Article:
Beginning at 8 pm this Easter Vigil (when our bishop’s liturgy starts) and throughout the Easter season to Pentecost May 31, use the symbol of light in some way to witness that the Light come to our world has conquered even death itself. Bring out strings of lights, candles or other light sources to creatively ornament your home. And as you turn on the lights each night, perhaps say a little prayer that ‘all corners of the earth be glad, knowing an end to gloom and darkness’ (from the Exsultet of Easter Vigil), both for an end to the pandemic and for the Light of Christ to be brought to all corners of the world.
Megan Marley, media coordinator
At the close of Holy Thursday services, the Blessed Sacrament is processed to the Altar of Repose, awaiting distribution at Good Friday’s Mass of the Presanctified (no hosts are consecrated at the Friday liturgy). The faithful customarily spend time in silent prayer and adoration before the Altar—but a related, more itinerant, practice is also carried out in some places.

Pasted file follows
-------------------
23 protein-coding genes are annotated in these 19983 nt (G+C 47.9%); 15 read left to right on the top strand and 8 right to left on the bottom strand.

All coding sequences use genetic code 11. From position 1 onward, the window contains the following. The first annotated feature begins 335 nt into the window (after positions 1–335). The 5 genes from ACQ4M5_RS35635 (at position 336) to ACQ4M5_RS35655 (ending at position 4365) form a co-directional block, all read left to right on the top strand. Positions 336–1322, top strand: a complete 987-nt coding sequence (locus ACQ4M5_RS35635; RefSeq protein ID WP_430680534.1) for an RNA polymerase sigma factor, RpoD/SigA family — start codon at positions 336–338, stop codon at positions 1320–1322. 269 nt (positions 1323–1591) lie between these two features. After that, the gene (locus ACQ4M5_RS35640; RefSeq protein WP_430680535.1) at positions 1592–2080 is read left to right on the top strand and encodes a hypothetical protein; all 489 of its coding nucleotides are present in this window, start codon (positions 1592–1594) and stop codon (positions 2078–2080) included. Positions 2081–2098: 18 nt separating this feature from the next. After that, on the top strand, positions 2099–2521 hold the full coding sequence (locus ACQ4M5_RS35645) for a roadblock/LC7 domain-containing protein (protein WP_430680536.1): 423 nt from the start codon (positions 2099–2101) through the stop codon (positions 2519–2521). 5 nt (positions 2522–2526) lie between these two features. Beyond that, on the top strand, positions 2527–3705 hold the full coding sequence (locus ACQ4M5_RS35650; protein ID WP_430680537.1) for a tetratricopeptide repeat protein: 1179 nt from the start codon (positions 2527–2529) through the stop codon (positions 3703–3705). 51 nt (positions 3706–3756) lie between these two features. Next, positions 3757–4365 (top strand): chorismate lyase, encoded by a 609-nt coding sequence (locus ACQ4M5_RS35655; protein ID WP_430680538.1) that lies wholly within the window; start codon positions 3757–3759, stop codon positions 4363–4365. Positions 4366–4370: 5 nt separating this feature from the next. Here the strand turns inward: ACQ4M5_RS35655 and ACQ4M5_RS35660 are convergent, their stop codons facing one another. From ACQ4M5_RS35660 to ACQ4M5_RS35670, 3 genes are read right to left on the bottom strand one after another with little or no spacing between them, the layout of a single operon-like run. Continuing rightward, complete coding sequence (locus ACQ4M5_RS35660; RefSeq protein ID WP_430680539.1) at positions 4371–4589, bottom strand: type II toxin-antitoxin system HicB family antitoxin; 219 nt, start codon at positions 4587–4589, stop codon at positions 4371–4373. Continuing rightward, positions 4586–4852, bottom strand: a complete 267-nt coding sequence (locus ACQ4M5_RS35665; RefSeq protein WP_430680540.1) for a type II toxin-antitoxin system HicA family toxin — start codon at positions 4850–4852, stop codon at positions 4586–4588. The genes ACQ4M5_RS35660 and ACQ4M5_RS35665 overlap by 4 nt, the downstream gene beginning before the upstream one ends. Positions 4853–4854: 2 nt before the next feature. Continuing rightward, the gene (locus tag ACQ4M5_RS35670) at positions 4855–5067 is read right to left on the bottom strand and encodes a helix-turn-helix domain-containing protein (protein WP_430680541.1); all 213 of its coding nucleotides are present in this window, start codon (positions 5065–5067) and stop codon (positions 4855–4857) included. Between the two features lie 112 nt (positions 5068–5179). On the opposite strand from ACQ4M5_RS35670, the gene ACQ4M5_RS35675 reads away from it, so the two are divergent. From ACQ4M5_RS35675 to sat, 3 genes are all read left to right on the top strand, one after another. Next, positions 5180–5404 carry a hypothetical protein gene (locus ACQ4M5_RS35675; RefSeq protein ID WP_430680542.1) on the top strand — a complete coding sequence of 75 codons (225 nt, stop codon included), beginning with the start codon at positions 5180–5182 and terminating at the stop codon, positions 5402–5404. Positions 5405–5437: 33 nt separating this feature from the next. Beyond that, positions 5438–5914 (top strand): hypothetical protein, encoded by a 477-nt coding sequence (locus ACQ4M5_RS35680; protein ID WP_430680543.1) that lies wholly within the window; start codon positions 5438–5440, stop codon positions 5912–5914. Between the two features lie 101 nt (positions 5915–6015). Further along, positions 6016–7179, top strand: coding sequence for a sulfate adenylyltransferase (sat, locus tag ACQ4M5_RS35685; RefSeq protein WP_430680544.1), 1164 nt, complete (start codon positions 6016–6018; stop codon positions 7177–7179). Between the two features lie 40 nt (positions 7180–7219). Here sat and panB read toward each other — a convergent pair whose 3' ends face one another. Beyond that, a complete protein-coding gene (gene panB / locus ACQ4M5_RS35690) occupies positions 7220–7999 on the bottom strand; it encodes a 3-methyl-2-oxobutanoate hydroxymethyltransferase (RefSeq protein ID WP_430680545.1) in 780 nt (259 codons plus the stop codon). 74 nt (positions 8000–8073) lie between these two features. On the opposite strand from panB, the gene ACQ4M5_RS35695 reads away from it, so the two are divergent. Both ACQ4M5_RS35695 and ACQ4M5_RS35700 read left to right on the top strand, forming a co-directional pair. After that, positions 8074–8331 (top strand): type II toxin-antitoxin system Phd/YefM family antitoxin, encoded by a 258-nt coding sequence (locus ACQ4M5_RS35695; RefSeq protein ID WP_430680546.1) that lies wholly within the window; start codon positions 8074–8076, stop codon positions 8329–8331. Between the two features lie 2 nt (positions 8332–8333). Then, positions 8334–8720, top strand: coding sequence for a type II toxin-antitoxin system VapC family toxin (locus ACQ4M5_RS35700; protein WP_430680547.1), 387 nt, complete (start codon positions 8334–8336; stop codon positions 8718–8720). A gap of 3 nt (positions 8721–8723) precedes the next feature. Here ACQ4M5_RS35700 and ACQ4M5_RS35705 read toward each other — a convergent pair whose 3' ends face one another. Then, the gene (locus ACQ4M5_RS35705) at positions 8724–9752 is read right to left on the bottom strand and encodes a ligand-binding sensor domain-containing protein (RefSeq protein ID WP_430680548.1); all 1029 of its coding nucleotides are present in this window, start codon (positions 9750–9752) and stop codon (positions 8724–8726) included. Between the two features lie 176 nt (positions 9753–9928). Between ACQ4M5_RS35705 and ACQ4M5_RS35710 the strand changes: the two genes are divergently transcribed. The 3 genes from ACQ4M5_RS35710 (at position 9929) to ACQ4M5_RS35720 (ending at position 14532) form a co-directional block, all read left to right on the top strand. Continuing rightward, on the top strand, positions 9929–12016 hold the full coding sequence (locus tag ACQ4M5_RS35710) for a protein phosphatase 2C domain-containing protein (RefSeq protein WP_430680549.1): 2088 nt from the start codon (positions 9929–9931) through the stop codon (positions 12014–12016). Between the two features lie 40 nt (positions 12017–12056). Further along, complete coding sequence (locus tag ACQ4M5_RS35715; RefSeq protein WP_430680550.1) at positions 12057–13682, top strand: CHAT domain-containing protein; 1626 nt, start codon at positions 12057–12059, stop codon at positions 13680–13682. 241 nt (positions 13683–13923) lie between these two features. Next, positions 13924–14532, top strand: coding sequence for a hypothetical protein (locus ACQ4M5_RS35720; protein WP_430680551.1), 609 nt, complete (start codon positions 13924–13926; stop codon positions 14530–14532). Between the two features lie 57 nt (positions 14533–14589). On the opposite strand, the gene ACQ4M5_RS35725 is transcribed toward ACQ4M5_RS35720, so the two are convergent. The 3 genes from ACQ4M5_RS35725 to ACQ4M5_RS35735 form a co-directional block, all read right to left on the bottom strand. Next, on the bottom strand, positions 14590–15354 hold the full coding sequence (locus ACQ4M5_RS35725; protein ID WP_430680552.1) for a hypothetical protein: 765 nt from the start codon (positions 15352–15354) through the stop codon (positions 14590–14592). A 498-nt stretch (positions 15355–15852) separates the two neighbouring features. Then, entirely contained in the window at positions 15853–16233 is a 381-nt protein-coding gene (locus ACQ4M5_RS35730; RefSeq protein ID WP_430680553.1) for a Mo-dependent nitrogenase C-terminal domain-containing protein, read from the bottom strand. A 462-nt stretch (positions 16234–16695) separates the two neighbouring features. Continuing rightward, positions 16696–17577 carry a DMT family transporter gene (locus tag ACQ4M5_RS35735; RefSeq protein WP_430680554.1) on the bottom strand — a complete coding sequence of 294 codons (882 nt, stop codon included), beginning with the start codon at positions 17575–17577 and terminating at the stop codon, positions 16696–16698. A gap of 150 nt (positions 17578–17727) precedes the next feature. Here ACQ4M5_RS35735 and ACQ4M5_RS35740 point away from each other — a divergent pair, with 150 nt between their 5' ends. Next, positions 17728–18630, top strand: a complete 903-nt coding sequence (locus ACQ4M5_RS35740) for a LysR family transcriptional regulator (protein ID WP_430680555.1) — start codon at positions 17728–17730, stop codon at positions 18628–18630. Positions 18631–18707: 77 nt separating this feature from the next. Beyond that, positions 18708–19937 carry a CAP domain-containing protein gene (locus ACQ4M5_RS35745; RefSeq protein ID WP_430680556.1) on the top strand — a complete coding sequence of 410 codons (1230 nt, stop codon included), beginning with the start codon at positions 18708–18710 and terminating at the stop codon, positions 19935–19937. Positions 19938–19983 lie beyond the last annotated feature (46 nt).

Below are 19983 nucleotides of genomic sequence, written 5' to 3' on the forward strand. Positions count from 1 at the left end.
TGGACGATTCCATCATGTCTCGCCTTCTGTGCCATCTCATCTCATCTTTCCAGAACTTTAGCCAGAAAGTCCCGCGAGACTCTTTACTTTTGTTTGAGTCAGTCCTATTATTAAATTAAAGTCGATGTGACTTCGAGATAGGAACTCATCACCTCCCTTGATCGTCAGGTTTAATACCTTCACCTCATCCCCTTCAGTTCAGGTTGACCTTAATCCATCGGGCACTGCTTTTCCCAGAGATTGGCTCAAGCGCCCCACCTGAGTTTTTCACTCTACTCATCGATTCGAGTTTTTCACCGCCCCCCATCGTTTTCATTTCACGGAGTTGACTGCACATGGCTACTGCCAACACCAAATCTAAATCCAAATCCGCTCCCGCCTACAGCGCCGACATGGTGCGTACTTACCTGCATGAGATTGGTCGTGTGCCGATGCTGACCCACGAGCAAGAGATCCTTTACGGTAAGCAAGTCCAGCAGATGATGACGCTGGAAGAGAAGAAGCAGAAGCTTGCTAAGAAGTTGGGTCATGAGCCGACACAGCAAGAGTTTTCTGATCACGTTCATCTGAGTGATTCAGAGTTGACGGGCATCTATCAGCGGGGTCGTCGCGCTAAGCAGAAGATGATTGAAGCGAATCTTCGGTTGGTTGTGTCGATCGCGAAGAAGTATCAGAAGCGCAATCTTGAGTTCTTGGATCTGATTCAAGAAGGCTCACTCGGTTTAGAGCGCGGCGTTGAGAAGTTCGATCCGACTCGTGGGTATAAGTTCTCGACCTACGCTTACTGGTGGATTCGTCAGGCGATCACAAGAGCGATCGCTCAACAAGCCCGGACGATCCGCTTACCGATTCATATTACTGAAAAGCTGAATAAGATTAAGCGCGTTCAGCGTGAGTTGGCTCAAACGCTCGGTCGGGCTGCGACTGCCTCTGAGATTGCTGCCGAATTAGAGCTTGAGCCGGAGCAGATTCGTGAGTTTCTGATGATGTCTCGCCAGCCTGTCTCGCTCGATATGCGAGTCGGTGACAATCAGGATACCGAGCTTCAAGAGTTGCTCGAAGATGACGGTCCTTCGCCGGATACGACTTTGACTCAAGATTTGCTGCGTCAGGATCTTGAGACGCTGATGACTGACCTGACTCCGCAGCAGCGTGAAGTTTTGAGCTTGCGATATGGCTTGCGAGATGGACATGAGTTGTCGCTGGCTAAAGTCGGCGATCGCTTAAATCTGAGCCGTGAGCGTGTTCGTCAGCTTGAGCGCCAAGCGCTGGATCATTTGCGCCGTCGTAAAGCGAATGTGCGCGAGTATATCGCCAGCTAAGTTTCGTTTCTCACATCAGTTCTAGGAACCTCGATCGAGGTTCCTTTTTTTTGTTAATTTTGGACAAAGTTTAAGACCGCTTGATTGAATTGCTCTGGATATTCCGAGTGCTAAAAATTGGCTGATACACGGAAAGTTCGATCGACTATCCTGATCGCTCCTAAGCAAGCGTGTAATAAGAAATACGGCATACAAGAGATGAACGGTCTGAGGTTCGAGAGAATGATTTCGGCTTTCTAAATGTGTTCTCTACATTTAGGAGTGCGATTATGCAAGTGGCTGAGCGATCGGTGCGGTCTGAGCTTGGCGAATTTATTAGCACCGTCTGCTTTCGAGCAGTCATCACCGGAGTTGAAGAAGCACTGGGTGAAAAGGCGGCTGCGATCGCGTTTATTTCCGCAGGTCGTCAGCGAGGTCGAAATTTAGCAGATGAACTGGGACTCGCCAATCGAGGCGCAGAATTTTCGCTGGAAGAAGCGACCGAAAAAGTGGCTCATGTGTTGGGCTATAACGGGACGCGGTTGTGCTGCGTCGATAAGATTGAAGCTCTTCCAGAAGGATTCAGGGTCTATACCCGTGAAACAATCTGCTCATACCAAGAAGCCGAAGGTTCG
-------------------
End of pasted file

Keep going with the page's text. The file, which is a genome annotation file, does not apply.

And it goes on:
In Rome, following Holy Thursday Masses, pilgrims flock from church to church—continuing a centuries-old tradition of venerating at least seven Altars of Repose. The custom is closely tied to visiting seven major Roman basilicas ( St. John Lateran, St. Peter, St. Paul Outside the Walls, St. Mary Major, St. Lawrence Outside the Walls, Santa Croce in Gerusalemme, and St. Sebastian). At each of the seven stops, a brief meditation is made upon the events of the first Holy Thursday following the Last Supper:
- Jesus in the Garden of Gethsemane (Luke 22: 39-46)
- Jesus bound and taken before Annas (John 18: 19-22)
- Jesus taken before the High Priest, Caiaphas (Matthew 26: 63-65)
- Jesus taken before Pilate (John 18, 35-37)
- Jesus taken before Herod (Luke 23: 8-9; 11)
- Jesus taken before Pilate again (Matthew 27: 22-26)
- Jesus given the crown of thorns and led to his crucifixion (Matthew 27: 27-31)
The practice also persists outside the Holy City, with pilgrims visiting seven local churches on Holy Thursday as unique way to meditate on the Passion as a local community, and encounter how neighboring parishes prepare for and experience Holy Week.